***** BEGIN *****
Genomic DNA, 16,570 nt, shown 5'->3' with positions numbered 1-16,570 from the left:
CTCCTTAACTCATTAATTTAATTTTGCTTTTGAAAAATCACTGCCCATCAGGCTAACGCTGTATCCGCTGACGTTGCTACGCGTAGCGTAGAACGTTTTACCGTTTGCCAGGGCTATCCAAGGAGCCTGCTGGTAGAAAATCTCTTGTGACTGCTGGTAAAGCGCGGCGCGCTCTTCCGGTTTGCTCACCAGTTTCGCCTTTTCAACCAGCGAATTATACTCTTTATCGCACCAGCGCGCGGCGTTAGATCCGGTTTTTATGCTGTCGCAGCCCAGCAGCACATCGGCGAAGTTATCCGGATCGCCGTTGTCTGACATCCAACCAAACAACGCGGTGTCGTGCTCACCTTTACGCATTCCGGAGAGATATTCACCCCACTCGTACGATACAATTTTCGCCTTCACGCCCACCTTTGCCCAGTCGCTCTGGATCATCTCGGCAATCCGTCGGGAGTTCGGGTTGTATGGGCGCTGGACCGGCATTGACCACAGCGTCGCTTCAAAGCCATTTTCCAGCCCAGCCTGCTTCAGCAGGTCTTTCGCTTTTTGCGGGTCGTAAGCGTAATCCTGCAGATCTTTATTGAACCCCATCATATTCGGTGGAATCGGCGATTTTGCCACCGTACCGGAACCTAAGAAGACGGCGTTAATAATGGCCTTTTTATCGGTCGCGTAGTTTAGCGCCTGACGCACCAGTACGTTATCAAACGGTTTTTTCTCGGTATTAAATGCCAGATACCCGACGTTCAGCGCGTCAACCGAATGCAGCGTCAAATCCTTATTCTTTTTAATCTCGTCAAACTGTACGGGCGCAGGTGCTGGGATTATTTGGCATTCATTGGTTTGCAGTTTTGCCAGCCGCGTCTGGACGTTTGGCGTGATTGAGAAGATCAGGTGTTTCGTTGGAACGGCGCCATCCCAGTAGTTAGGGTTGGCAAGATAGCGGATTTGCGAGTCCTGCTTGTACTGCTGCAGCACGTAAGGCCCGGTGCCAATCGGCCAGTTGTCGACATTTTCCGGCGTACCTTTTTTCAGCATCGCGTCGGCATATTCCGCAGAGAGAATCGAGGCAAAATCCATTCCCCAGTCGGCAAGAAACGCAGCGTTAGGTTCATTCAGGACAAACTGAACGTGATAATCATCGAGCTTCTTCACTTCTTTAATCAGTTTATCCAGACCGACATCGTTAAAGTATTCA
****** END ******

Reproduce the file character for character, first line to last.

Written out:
Genomic DNA, 16,570 nt, shown 5'->3' with positions numbered 1-16,570 from the left:
CTCCTTAACTCATTAATTTAATTTTGCTTTTGAAAAATCACTGCCCATCAGGCTAACGCTGTATCCGCTGACGTTGCTACGCGTAGCGTAGAACGTTTTACCGTTTGCCAGGGCTATCCAAGGAGCCTGCTGGTAGAAAATCTCTTGTGACTGCTGGTAAAGCGCGGCGCGCTCTTCCGGTTTGCTCACCAGTTTCGCCTTTTCAACCAGCGAATTATACTCTTTATCGCACCAGCGCGCGGCGTTAGATCCGGTTTTTATGCTGTCGCAGCCCAGCAGCACATCGGCGAAGTTATCCGGATCGCCGTTGTCTGACATCCAACCAAACAACGCGGTGTCGTGCTCACCTTTACGCATTCCGGAGAGATATTCACCCCACTCGTACGATACAATTTTCGCCTTCACGCCCACCTTTGCCCAGTCGCTCTGGATCATCTCGGCAATCCGTCGGGAGTTCGGGTTGTATGGGCGCTGGACCGGCATTGACCACAGCGTCGCTTCAAAGCCATTTTCCAGCCCAGCCTGCTTCAGCAGGTCTTTCGCTTTTTGCGGGTCGTAAGCGTAATCCTGCAGATCTTTATTGAACCCCATCATATTCGGTGGAATCGGCGATTTTGCCACCGTACCGGAACCTAAGAAGACGGCGTTAATAATGGCCTTTTTATCGGTCGCGTAGTTTAGCGCCTGACGCACCAGTACGTTATCAAACGGTTTTTTCTCGGTATTAAATGCCAGATACCCGACGTTCAGCGCGTCAACCGAATGCAGCGTCAAATCCTTATTCTTTTTAATCTCGTCAAACTGTACGGGCGCAGGTGCTGGGATTATTTGGCATTCATTGGTTTGCAGTTTTGCCAGCCGCGTCTGGACGTTTGGCGTGATTGAGAAGATCAGGTGTTTCGTTGGAACGGCGCCATCCCAGTAGTTAGGGTTGGCAAGATAGCGGATTTGCGAGTCCTGCTTGTACTGCTGCAGCACGTAAGGCCCGGTGCCAATCGGCCAGTTGTCGACATTTTCCGGCGTACCTTTTTTCAGCATCGCGTCGGCATATTCCGCAGAGAGAATCGAGGCAAAATCCATTCCCCAGTCGGCAAGAAACGCAGCGTTAGGTTCATTCAGGACAAACTGAACGTGATAATCATCGAGCTTCTTCACTTCTTTAATCAGTTTATCCAGACCGACATCGTTAAAGTATTCA